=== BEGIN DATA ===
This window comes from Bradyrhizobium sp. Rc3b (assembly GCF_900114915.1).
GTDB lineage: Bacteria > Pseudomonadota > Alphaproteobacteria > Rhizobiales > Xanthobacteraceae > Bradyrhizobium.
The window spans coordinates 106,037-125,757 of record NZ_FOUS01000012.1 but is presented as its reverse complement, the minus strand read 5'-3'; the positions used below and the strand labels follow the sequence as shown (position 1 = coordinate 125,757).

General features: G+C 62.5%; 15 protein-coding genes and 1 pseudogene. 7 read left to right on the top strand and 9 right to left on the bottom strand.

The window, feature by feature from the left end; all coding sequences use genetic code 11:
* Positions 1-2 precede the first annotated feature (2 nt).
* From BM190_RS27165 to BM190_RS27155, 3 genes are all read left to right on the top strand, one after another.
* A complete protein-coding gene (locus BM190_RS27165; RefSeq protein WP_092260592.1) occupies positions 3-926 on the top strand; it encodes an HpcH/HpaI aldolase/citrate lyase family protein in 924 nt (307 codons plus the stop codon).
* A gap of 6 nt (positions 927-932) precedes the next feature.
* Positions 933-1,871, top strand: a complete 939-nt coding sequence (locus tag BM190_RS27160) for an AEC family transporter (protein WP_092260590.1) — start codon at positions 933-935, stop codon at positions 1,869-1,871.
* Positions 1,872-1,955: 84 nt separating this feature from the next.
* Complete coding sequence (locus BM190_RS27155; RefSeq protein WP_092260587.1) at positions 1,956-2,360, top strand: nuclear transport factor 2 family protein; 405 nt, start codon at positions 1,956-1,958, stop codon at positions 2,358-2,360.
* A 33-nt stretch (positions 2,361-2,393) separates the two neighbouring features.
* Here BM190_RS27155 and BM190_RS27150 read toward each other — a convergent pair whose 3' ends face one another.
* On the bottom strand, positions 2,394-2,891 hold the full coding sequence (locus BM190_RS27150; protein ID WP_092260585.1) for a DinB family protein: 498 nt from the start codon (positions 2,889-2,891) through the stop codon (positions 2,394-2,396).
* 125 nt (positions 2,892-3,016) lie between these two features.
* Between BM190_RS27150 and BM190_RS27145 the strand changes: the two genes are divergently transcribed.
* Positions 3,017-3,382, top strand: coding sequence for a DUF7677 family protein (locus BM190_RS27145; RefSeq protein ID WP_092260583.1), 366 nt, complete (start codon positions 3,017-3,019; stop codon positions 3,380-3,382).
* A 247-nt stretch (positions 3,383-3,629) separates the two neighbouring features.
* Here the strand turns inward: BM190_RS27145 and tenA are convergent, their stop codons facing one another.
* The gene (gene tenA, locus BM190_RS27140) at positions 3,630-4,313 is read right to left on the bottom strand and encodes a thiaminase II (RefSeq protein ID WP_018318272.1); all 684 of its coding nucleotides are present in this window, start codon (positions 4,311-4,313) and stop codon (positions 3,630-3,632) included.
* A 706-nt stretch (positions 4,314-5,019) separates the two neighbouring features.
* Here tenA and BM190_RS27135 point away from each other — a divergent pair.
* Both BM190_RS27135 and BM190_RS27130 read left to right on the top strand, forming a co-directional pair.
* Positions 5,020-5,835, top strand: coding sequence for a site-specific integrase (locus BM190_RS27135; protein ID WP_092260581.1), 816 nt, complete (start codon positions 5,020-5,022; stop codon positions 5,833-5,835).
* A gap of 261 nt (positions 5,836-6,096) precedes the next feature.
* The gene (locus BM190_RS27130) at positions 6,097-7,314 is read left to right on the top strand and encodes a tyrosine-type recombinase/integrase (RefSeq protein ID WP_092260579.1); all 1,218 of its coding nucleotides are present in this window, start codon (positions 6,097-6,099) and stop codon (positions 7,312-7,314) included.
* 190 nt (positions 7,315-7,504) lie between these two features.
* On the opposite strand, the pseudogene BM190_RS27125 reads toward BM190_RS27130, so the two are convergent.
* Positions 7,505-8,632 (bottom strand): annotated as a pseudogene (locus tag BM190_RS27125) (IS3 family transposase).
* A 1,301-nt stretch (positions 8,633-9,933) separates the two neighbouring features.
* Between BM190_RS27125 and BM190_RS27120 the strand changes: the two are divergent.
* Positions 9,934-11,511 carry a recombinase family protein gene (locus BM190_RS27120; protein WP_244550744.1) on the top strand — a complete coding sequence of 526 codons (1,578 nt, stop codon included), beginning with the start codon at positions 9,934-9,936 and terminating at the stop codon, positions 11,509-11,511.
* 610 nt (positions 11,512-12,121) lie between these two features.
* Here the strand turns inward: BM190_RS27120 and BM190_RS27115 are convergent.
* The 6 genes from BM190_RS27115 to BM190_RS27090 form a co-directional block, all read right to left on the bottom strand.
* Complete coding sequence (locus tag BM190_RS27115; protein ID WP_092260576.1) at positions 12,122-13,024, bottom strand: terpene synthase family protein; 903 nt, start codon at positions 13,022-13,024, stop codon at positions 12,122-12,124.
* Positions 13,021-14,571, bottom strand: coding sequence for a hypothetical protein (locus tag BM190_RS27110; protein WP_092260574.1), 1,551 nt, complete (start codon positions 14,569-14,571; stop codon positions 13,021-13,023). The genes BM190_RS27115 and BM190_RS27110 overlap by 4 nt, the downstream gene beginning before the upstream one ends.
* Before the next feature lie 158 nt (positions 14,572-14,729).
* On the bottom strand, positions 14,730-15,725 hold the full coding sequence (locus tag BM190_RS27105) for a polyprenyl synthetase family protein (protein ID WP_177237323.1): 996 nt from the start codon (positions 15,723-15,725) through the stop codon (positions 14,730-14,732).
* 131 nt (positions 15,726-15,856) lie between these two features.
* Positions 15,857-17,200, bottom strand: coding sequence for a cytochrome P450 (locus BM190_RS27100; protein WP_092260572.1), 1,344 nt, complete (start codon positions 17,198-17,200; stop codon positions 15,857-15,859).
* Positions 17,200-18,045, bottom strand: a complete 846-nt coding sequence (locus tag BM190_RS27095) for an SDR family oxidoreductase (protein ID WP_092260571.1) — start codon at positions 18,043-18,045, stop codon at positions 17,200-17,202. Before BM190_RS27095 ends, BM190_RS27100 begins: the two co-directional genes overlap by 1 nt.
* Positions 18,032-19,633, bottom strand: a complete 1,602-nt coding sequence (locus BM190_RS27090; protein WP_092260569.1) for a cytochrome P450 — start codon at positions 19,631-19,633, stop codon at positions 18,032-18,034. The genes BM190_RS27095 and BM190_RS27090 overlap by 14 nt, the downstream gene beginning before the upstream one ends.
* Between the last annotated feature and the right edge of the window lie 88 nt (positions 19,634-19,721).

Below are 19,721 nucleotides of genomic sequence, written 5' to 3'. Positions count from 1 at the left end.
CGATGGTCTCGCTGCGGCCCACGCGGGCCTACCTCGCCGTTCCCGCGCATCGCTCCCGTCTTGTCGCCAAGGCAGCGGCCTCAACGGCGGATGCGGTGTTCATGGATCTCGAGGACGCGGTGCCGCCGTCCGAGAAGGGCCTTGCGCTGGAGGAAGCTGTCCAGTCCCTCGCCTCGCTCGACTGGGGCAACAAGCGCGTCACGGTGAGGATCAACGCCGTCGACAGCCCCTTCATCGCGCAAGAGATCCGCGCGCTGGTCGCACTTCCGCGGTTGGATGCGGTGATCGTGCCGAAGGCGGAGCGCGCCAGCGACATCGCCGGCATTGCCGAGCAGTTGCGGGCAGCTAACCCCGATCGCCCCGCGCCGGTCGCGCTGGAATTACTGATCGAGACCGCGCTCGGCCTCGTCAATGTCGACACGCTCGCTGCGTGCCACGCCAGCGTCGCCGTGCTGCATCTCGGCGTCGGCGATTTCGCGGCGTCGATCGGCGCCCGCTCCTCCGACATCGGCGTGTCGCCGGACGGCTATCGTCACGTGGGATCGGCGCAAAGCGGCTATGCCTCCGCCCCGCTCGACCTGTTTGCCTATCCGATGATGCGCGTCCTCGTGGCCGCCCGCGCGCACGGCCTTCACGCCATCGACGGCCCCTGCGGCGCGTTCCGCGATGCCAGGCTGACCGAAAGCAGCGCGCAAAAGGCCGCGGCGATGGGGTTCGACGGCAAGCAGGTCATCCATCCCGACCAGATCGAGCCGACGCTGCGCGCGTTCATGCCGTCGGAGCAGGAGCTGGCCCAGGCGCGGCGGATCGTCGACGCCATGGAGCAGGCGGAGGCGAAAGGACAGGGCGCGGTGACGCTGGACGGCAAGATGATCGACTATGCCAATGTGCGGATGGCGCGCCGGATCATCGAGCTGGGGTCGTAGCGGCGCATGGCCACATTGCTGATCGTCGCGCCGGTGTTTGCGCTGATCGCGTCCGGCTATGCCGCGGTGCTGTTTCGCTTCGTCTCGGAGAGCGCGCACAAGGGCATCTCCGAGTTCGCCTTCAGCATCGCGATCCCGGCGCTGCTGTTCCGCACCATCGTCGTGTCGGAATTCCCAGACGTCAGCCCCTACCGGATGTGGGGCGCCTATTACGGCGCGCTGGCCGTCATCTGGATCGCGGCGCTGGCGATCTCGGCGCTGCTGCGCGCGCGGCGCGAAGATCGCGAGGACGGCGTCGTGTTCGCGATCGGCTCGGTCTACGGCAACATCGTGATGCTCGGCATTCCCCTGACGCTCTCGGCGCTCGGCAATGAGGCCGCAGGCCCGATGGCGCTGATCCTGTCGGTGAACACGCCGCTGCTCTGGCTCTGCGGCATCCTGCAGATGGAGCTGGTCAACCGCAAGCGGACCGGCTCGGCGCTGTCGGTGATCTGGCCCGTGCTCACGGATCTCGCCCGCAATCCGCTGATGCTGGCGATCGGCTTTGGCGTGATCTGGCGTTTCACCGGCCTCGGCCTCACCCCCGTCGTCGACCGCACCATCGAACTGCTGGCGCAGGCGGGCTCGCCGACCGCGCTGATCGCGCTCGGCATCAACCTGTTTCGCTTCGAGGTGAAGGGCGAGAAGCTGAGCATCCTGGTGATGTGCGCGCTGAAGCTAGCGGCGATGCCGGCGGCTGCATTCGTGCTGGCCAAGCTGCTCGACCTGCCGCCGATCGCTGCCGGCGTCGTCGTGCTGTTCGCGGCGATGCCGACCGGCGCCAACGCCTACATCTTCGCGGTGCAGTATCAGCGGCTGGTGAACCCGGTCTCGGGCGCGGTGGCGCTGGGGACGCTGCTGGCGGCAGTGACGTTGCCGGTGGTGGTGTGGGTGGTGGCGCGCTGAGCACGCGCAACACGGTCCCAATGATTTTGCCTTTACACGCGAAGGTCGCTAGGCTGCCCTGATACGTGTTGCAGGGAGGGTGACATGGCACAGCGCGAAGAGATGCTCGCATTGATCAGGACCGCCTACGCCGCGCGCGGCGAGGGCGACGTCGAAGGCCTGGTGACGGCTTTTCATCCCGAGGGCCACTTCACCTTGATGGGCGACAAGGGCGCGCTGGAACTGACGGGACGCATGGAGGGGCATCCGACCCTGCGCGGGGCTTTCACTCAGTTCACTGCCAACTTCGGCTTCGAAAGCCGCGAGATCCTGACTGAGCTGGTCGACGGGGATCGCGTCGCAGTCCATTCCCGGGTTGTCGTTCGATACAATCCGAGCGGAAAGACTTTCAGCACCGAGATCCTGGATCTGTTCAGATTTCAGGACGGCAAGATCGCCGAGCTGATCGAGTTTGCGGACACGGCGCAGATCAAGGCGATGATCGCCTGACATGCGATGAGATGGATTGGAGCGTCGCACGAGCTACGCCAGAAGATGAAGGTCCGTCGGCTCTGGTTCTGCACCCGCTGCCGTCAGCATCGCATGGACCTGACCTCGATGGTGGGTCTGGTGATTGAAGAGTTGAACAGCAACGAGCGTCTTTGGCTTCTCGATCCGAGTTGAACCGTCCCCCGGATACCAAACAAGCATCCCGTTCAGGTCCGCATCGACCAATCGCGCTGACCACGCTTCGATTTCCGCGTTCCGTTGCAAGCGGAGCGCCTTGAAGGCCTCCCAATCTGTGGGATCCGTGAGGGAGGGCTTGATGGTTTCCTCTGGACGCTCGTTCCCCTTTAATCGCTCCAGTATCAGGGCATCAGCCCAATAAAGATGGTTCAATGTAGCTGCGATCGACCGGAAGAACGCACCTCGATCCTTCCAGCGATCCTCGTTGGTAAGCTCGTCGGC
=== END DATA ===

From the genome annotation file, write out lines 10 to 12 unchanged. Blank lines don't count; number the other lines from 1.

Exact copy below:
* Positions 933-1,871, top strand: a complete 939-nt coding sequence (locus tag BM190_RS27160) for an AEC family transporter (protein WP_092260590.1) — start codon at positions 933-935, stop codon at positions 1,869-1,871.
* Positions 1,872-1,955: 84 nt separating this feature from the next.
* Complete coding sequence (locus BM190_RS27155; RefSeq protein WP_092260587.1) at positions 1,956-2,360, top strand: nuclear transport factor 2 family protein; 405 nt, start codon at positions 1,956-1,958, stop codon at positions 2,358-2,360.